In the light of that, I am curious about whether the Government intend for the alignment to be permanent, or whether it will be a measure from which they wish to diverge in the future. I wonder what other rules we are planning to align with at the same time as we are planning divergence, and I wonder how the Government are weighing up the case for alignment and the case for divergence. The clause is designed to align the UK with EU trade regulations and EU laws, which reveals an uncomfortable reality at the heart of the Government’s strategy: no matter how much they might claim that Brexit means Brexit and that we can shirk our obligations, we know that the continuing harmonisation of laws and rules will continue within the European Union, and that, over the course of our future relationship with the European Union and with any future trade agreement with any third party, there will always be compromise, choices, trade-offs, harmonisation, agreement to abide by the same rules, and a mechanism for dispute regulation.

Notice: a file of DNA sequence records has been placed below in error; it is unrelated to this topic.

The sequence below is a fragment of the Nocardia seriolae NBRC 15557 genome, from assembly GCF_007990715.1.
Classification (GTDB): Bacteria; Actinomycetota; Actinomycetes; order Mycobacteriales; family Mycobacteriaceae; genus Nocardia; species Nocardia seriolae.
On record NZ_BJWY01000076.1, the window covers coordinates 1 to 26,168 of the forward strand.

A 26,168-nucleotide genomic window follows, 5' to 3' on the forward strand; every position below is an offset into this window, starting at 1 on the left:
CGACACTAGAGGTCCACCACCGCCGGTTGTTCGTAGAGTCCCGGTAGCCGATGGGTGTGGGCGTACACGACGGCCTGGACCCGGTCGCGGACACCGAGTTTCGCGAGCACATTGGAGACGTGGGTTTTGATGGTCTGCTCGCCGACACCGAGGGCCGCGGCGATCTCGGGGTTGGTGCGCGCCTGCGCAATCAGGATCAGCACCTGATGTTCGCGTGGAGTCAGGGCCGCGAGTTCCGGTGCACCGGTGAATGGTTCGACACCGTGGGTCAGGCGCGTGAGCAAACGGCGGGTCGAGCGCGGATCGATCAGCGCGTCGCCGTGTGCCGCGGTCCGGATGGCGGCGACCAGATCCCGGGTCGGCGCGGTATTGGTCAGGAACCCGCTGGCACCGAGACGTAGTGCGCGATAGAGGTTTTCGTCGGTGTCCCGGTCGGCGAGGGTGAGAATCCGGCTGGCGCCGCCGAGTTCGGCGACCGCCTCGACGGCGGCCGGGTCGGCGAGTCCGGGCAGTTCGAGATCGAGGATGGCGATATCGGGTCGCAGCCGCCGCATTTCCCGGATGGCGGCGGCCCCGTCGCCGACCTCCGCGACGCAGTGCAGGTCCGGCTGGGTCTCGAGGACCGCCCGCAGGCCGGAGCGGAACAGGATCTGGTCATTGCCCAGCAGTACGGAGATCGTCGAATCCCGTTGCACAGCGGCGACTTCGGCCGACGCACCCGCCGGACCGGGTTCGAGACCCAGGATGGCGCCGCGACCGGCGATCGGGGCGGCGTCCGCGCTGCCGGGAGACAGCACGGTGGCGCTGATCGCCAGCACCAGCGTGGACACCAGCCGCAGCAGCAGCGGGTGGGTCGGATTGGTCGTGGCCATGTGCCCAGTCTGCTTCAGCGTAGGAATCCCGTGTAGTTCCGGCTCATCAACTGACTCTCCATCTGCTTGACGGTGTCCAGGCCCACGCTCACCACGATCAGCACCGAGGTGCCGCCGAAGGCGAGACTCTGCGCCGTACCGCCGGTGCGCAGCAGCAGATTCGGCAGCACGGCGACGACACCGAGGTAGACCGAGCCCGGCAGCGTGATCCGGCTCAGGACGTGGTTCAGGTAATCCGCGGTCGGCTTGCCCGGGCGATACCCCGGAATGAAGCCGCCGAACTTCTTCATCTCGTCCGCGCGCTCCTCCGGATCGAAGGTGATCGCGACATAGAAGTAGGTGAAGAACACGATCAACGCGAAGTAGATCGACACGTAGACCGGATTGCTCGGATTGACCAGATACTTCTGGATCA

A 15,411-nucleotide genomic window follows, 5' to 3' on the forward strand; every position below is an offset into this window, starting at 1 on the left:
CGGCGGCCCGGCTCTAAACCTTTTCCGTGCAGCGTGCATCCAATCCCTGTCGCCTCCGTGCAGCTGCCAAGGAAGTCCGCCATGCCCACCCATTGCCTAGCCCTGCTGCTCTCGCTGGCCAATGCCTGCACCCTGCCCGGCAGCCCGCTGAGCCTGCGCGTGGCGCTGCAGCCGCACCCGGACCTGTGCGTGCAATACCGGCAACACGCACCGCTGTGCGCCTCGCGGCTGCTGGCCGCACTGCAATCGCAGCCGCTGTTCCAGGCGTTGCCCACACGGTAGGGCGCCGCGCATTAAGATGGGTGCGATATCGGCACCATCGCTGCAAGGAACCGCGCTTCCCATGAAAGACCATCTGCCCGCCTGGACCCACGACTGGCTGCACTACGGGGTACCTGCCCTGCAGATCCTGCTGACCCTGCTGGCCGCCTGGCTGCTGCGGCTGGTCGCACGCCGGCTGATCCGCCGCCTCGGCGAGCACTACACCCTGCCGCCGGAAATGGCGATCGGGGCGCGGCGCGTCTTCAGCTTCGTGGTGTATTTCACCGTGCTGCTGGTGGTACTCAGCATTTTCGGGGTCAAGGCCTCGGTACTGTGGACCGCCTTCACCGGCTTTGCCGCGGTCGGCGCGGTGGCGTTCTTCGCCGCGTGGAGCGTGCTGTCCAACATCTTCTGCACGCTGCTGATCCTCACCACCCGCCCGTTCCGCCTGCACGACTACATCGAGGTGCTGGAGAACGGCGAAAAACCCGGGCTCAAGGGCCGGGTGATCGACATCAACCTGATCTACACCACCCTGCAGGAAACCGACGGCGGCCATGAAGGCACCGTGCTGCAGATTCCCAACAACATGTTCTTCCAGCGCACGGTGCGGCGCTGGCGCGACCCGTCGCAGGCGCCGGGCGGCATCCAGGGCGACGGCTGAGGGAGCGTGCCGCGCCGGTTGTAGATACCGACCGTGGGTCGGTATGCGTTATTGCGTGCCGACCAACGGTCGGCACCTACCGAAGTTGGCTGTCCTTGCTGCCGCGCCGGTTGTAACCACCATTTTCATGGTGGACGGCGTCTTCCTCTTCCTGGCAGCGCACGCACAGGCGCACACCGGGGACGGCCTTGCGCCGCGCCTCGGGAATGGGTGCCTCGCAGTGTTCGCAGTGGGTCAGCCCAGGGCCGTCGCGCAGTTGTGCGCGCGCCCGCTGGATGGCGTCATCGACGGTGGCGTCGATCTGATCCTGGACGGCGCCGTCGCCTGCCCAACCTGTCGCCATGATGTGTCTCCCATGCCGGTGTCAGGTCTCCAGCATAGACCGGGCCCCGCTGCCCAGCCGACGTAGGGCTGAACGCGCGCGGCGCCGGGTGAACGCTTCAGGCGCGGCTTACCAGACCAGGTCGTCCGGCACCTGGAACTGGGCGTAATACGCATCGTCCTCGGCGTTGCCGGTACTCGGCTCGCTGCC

I certainly do not wish to re-fight the battles of the past. As I have already said, we accept that this question is settled. We have left the European Union. The only question now is about our future relationship. However, in the same way that the Government have recognised, through the clause, that we have obligations to meet, and that doing so is in the interests of businesses here in the UK—as a principle, it does not apply only to businesses, but in this case we are talking about the capital gains tax relief that will benefit different types of businesses—it is important that we acknowledge that, in our future relationship, there may well be instances in which it is in our national interest to align with the European Union, or to persuade the European Union to align with us.